By Kevin Roberts
It’s been a couple of weeks since the first blog post, and I can say with complete confidence that I still have no idea what I’m doing.
I’ve been working at the Lincoln Home site for over a month now, but honestly it feels like I just got here. I can honestly say that I look forward to coming to work every day, and a large part of that is because everyone who works here is so friendly. From my supervisors to the Interp. and maintenance staffs and everyone in-between.
Over the past two weeks, I have continued to clean and organize artifacts housed in storage. Artifacts from the restoration of 18 buildings are housed in storage, and I have successfully worked through two (slow and steady wins the race, right?).
The process of working through a single building’s artifacts is more tedious than I thought it would be. It involves digging through the entire storage building to find every artifact associated with the house I am focusing on. Then, I must clean every artifact, write down detailed descriptions and give each artifact a catalog number. Finally, after finding a dedicated space in the storage building to place the artifacts, I must enter the information I wrote down into the online database. At this point, I’ve found a sort of rhythm when it comes to this process, so I’ve come to rather enjoy it.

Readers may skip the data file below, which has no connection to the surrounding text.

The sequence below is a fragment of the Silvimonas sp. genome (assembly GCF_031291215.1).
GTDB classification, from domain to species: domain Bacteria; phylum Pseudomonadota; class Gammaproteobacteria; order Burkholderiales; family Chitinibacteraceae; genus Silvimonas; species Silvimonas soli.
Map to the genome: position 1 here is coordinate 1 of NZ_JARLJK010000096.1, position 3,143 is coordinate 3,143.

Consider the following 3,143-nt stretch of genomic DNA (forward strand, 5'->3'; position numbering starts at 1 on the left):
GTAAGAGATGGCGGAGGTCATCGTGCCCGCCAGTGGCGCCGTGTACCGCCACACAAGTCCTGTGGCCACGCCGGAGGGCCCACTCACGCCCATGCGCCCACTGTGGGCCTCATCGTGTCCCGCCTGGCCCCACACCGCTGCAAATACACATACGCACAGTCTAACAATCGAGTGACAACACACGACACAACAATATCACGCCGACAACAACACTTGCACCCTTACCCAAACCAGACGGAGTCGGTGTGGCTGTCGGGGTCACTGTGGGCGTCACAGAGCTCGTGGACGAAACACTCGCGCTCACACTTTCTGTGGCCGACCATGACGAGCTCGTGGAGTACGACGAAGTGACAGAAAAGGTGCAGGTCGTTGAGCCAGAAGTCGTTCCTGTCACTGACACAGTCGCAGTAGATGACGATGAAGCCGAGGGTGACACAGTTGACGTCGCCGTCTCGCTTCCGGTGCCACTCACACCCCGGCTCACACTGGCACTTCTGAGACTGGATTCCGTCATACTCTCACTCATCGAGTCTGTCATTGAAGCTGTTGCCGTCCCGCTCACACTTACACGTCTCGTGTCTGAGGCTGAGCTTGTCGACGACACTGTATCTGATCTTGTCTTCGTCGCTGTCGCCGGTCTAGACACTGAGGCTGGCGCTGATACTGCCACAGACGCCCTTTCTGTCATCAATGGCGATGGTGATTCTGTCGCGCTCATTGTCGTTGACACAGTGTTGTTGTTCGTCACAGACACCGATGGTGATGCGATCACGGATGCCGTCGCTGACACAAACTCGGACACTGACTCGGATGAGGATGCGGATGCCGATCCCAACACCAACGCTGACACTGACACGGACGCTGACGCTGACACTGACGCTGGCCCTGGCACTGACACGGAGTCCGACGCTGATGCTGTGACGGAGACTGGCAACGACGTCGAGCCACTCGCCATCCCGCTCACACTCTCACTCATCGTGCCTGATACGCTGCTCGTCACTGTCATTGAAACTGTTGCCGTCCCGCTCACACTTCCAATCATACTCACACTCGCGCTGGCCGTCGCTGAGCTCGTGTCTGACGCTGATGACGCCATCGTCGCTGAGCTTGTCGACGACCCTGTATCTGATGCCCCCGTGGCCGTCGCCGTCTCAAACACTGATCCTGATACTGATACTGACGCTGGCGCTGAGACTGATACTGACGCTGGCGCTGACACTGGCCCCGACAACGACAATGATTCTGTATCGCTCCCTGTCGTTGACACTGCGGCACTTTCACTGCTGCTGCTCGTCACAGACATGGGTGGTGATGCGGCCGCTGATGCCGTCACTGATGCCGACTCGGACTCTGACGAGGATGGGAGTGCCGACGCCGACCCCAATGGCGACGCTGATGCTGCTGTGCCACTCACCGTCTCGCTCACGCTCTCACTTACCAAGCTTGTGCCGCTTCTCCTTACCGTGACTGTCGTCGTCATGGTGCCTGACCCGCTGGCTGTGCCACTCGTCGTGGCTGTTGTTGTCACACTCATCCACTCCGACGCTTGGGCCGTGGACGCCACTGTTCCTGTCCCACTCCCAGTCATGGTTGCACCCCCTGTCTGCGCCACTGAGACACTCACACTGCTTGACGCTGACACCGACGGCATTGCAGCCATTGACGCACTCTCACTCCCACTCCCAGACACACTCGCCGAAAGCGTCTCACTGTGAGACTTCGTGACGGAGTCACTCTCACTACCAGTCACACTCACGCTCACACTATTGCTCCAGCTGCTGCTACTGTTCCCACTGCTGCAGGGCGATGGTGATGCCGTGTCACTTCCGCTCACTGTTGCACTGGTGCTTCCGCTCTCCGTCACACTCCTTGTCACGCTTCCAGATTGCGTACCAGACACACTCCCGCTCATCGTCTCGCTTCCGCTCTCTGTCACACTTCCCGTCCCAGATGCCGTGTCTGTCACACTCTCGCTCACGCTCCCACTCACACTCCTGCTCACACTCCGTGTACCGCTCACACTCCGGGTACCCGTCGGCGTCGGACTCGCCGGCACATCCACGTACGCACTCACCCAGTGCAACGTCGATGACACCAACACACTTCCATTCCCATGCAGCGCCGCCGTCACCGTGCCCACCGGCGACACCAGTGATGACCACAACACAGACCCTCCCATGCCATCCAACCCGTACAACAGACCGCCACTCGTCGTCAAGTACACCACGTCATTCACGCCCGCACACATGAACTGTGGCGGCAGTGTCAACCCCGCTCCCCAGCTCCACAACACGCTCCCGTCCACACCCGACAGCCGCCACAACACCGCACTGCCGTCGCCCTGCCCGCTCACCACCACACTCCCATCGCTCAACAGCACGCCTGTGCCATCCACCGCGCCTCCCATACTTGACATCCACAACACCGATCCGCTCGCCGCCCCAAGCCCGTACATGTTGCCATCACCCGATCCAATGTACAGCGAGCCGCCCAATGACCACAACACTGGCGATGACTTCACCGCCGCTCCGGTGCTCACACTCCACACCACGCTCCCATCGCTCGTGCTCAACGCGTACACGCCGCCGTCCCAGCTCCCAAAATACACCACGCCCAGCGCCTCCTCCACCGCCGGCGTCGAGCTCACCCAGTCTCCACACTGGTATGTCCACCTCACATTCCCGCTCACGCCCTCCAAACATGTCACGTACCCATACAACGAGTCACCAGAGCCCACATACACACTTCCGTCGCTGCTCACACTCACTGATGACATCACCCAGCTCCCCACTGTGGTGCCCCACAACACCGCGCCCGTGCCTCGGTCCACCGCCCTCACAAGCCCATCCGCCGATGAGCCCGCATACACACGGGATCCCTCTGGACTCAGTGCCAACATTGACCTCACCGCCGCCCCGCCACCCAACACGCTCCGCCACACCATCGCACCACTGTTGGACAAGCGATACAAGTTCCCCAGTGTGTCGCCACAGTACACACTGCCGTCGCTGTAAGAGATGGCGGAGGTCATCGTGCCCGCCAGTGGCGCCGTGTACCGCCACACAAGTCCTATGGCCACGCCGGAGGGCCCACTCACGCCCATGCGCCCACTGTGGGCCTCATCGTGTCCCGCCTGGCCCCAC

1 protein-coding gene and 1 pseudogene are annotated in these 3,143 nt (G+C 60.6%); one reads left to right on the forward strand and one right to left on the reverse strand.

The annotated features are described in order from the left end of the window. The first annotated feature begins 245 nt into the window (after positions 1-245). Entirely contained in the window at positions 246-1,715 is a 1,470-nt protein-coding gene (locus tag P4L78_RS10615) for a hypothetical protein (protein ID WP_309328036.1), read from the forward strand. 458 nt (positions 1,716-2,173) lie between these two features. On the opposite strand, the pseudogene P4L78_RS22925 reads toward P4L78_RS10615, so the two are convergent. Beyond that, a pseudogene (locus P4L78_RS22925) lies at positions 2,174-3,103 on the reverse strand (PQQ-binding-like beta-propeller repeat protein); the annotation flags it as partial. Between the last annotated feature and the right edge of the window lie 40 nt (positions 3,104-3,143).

My supervisor, Susan, and I have also started a side project of putting together a display dedicated to the Robinson House. The Robinson House, which belonged to a Springfield businessman and civic leader named Henson Robinson, was built around 1859-60.
My first task for this project was to compile a list of the artifacts we could possibly use. The space we have available for the display is not large, so we are limited to some of the smaller artifacts. These include wallpaper samples, a lighting fixture, and some other decorative pieces. Our next step will be to decide on a theme for the display and create a sort of storyline with the artifacts.
When I’m working in the Carriage House (i.e. the storage building), I can be alone for hours on end. Thankfully, I have Antenna Abe to keep me company. He was created by a previous intern. He’s not the most talkative, but he doesn’t complain about the music or podcasts I listen to, so it could be worse.
I also managed to take the time to drive down to O’Fallon, Illinois where my grad school advisor, Dr. Susan Alt, was having her summer field school. The site she was excavating was in the middle of a corn field (pretty common in the Midwest).
They were about three weeks into the dig by the time I visited and had uncovered several house and pit features. Early interpretations of the site seem to lean towards the area having been home to a family over several generations. Dr. Alt hopes that the site will give insight into how Mississippian family life changed throughout the rise and fall of the Mississippian culture period.